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When workers go AWOL - know your rights as an employer

Unauthorised absence can be deemed fair grounds for dismissal, but it pays to know your rights and responsibilities as an employer to avoid employment tribunal claims.

The case of an employee going off on sick leave and then failing to return, in spite of repeated attempts by their employer to contact them, is one with which many companies and organisations are familiar. So at what point can it be deemed fair for an employer to consider that an AWOL employee has 'self-dismissed'?

Several recent legal cases have shown that this can be a grey area in law, and that the concept of 'self-dismissal' is far from clear-cut. Before dismissing a member of staff, employers need to demonstrate first that they have taken all reasonable measures to contact them to ask whether they wish to resign and communicate the intention to dismiss them if no response is received by a certain date. It's particularly important to keep records of all attempts, as failing to show that you have made sufficient effort to contact your employee can leave you open to claims for unfair dismissal and disability discrimination later on.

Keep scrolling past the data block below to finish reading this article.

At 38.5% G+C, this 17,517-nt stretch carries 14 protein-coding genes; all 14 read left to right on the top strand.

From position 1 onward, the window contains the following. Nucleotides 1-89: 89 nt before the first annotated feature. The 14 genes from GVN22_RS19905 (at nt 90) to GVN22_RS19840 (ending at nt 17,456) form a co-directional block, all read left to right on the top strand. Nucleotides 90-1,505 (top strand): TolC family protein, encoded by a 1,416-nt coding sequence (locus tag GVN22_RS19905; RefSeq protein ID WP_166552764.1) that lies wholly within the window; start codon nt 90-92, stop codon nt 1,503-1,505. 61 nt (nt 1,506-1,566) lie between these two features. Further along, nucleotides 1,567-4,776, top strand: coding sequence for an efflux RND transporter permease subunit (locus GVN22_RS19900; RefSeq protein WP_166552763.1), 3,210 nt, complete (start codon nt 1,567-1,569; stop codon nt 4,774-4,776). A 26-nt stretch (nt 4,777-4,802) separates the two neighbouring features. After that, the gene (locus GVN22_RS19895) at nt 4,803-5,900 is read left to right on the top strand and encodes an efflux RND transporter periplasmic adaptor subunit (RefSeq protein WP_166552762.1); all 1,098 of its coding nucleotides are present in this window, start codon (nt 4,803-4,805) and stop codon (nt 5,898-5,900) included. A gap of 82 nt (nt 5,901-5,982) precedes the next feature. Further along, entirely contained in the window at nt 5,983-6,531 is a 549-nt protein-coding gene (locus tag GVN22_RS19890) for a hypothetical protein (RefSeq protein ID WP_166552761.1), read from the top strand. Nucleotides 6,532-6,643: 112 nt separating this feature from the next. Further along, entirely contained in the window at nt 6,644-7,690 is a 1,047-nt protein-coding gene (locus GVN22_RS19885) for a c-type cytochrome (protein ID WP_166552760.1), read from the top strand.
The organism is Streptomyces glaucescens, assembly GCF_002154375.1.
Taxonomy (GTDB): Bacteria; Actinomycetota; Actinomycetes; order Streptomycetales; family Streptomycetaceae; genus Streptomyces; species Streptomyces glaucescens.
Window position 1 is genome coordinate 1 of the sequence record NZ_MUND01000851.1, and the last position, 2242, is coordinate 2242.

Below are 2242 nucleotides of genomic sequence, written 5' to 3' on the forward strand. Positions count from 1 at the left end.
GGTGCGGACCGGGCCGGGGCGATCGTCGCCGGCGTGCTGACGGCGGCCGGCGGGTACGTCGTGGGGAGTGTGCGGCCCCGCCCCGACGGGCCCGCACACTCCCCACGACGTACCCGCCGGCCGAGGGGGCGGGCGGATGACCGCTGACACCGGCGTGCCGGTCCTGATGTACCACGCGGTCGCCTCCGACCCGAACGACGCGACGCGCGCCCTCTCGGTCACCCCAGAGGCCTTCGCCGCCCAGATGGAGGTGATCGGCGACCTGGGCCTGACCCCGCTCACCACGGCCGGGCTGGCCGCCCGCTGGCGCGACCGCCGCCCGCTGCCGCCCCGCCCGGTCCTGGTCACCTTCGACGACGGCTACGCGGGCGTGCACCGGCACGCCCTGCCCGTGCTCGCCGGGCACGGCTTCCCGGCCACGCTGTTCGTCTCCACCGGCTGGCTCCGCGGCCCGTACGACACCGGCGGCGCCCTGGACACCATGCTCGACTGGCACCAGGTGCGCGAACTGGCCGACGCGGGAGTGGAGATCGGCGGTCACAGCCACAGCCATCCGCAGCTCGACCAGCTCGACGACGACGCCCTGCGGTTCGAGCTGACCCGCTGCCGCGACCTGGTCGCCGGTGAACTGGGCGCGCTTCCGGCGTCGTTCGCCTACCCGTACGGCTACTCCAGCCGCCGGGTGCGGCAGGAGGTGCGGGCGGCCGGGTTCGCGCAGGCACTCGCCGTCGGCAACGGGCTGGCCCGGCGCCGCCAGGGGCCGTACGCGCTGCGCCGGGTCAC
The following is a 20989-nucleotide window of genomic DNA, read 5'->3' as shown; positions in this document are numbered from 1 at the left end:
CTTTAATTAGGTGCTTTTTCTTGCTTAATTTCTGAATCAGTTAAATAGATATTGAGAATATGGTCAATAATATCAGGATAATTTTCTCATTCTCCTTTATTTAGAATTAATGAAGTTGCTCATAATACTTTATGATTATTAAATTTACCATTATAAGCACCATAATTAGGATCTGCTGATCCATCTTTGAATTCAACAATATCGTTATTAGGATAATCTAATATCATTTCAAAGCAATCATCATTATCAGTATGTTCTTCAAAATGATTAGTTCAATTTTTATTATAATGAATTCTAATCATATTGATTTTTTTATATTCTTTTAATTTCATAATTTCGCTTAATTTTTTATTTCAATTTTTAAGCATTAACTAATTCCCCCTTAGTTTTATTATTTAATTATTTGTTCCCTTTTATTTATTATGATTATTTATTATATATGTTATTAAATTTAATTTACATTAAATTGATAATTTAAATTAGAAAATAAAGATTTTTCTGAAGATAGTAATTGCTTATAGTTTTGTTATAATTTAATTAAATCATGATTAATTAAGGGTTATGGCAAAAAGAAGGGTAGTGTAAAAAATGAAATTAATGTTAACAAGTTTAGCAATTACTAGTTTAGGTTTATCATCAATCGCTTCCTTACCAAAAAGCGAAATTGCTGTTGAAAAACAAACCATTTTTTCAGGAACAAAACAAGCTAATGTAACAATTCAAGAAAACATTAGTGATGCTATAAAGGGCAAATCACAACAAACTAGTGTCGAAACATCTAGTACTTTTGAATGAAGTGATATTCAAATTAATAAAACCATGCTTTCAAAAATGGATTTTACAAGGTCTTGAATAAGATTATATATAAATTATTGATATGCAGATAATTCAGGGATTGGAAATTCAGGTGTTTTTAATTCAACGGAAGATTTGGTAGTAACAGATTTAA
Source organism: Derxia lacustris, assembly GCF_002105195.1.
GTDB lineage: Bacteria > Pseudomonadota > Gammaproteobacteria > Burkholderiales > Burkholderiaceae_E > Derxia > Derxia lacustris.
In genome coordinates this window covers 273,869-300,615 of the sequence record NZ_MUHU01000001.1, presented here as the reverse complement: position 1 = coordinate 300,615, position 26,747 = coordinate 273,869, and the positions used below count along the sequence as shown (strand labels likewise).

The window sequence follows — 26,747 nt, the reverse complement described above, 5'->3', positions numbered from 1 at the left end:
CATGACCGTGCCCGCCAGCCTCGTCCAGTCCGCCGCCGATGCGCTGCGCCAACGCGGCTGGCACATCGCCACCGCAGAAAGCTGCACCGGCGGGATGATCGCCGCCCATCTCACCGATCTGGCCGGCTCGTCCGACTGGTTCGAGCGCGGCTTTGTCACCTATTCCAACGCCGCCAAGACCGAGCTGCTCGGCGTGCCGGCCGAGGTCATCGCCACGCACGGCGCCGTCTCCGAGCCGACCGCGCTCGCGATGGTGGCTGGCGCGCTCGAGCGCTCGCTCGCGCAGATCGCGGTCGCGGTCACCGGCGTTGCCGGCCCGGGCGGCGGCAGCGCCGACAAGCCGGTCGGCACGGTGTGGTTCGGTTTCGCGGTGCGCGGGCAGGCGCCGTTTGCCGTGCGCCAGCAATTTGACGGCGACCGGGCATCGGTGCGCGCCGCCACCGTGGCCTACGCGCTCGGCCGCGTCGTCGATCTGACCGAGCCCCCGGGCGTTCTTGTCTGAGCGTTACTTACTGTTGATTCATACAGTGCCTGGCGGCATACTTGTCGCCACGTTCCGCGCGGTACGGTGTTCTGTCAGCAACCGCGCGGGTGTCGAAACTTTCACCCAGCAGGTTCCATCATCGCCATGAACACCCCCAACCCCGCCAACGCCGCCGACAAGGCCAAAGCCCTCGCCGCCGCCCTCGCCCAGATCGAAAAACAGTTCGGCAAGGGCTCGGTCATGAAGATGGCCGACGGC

Acas runs practicaltraining coursesto equip managers, supervisors and HR professionals with the necessary skills to deal with employment relations issues such as long-term absence, sick leave and dismissal of employees.

Find out more about Acas support for public sector organisations undergoing change or visit the Acas training and business solutions page for more information.

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